Steve gave me a hammered dulcimer for Christmas, which pretty much tops last year's gift of a Kindle (also spectacular), and was totally unexpected because it was, in my mind, in the category of Unachieveable Things that Might Materialize in the Far Distant Future.  I've always wanted one since I first started listening to Celtic music more than 3 decades ago, so I guess now is the far distant future from then.  Apparently in this futuristic world, one learns to play hammered dulcimer by watching youtube videos.  Or, since I'm kind of an intuitive learner, I just dived right in and started picking out things.  I can play Simple Gifts, Good King Wenceslaus, and the Star Wars theme (for Tertia) without too much trouble now.  I'm working on Come Boat me Over and an old harp tune that is NOT called Nonesuch but is similar, only now that I looked up Nonesuch I can't remember it and am picking out Nonesuch instead.  Such is the way my brain works, very prone to distraction.  I won't be earning money playing at dances and weddings anytime soon, but I am managing to make music.
My gift for Steve was a sweater he helped pick out himself when we were shopping at the mall, and the board game Ticket to Ride (Europe).  We played it last night and he, predictably, won by a large margin (yellow).  It's a fun game and I would like to play it again now that I have the feel for it.  I was green, Daniel was black, Tertia was red and Quarta was blue.  Afterwards we watched Peter's video of Guardians of the Galaxy.  Apparently this was the only thing he asked for for Christmas (it was the movie I took him to see on Family Day after Basic Training).  I'm really glad he remembered to ask for it again right before Christmas or I wouldn't have been able to snag the next-to-last copy at Target.  It finished after midnight.

Today was a nice lazy day.  I celebrated my 1 year anniversary of using Duolingo by finishing my German "tree", and Steve and I took a 2 mile walk, and Daniel is catching up on the last few episodes of an entire missed season of Doctor Who (with the girls' help) so that maybe tomorrow we can watch the Christmas special.  I am trying not to eat all my chocolate, and there will be our traditional Ham Pasta dish for dinner, and there are still a few slices of the Chocolate Bourbon Pecan Pie that I didn't make for Thanksgiving.  Soon enough we will start the after-Christmas shopping trips to buy clothes, and the kids will choose their annual "date with Dad."  And soon after that school will start up again and we will need to plan the Last Noel.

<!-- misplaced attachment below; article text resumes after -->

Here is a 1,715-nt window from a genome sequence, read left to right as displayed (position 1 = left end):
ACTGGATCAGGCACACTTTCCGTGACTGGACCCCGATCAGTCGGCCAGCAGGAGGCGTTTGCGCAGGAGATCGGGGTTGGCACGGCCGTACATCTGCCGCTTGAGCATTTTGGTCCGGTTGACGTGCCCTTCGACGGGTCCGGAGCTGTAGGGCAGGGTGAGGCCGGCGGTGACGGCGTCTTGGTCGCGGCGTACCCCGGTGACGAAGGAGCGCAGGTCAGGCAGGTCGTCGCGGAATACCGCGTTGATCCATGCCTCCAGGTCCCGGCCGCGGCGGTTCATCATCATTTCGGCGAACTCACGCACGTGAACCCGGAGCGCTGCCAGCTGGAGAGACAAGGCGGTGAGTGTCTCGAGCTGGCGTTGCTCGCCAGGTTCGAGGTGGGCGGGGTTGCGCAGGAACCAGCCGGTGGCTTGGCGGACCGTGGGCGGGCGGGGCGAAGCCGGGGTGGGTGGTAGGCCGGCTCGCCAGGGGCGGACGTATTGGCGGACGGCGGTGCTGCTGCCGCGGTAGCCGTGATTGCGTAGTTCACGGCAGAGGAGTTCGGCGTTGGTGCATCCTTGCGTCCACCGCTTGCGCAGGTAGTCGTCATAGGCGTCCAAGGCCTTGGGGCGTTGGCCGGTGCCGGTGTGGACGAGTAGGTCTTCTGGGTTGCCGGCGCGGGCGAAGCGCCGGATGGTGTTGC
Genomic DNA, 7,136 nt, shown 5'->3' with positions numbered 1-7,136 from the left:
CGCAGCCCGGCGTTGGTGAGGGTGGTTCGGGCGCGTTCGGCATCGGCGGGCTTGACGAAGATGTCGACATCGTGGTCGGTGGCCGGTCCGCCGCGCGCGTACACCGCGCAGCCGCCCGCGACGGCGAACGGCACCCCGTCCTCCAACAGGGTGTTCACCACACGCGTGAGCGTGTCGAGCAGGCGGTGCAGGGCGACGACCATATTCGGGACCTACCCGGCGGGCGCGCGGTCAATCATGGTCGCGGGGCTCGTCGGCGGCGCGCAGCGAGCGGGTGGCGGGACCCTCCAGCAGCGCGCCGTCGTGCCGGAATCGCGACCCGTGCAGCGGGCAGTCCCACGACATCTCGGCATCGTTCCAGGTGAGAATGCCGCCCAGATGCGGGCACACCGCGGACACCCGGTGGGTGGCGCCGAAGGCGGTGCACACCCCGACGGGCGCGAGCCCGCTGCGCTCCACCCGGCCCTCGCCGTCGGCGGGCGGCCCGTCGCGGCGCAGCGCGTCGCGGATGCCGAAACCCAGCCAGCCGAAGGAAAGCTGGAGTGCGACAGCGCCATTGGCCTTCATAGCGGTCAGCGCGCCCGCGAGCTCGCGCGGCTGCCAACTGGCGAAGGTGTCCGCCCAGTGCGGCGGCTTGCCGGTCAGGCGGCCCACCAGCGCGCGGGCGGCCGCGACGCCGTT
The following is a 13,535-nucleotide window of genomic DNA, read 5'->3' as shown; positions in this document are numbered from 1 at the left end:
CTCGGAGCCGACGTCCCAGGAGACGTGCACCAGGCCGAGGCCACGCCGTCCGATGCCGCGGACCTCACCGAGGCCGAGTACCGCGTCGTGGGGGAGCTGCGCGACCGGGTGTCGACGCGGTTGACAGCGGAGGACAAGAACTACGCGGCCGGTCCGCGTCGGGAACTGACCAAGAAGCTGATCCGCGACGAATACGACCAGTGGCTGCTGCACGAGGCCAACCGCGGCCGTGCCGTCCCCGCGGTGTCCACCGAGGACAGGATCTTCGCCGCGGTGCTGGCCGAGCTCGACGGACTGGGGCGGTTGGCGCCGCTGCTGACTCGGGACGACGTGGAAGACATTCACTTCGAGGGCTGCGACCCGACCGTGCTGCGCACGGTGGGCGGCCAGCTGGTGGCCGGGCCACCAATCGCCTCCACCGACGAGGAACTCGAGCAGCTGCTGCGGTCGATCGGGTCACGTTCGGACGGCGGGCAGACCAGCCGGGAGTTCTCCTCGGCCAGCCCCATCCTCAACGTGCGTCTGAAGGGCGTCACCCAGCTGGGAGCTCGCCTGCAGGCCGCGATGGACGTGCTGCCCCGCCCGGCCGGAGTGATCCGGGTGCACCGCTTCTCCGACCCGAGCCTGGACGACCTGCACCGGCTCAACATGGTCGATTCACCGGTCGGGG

Tuesday, December 23, 2014

Braces and Baby Steps

 Tertia and Quarta had appointments at the orthodontist today. It was Quarta's day to get bands and upper brackets put on. Tertia is now wearing rubber bands to pull her lower jaw into alignment with the upper.  She cannot put them in herself.  I can put them in, but it apparently takes 20 minutes to do it.  I'm hoping to improve that speed.
 Quarta seems a lot taller.   She is also much more verbal than Tertia, and will be sure to tell me if she's in pain.  That doesn't mean that I can do anything about it, of course.  Tertia is nearing the end of her braces adventure: she'll be wearing a retainer then, and biding her time until she can get some dental implants to fill that big gap on top.  With one family member or another, it seems like I practically live at the dentist's office these days.
It's Christmas time, and I'm not really doing anything about it.  I'm taking baby steps on the Bonnie Hunter mystery quilt... this is clue 3, a little more than halfway done.  The mystery link-up is technically for clue 4 but I'm happy to be this far along.  I really like the green and white checkerboard with bits of black.

Here's what I should be doing, but am not: cleaning the house; organizing all the new orthodontic supplies and cleaning the kids' bathroom; baking cookies with no nuts or sticky bits to get caught in braces; writing thank-you notes for all the teacher loot I received; grading and updating the SchoolSpeak database; shopping, cooking, and menu-planning; writing Christmas letters; making New Year's resolutions to be much, much more organized and productive than I have been this year.  Nope, I don't think so.  I'm finding the amount of cooking and cleaning I'm doing is therapeutic, and so is the quilting.  Not going to push it beyond that!

Saturday, December 20, 2014

Randomday before Christmas

I'll make this quick.  Christmas is a complicated thing.  We like it in our house.  But I don't necessarily like the production that goes into it.  And here we are, four days out, and only two days into Christmas vacation, and I have no master plan, no clean house, and no real energy to make Christmas happen.  And somehow, that has to be all right.  It's kind of okay for me, but I'm a little worried about the rest of the family.  Okay, a lot worried.  I mean, they're big kids now and all, but somewhere deep down, I'm sure they're all expecting Christmas Magic that I don't have.  I've been using up all my energy to teach Latin lately when, trust me, I'd rather be scrubbing toilets and baking.

Daniel came home from college, arriving late Wednesday evening.  It's great to have him back.  Peter had his training weekend for the National Guard last week and reportedly spent a lot of time standing at attention.  Tertia's class went to see the Nutcracker and she really enjoyed it this evening when we watched "Elf" as a family.  Quarta had her first official orthodontist appointment to put expanders in and then, Tuesday, gets the full treatment for braces, just in time for Christmas. It will be interesting... she does not suffer in silence, unlike Tertia, who if you remember, had a cavernous mouth wound caused by her braces for a week without uttering a word of complaint when we were on vacation last summer.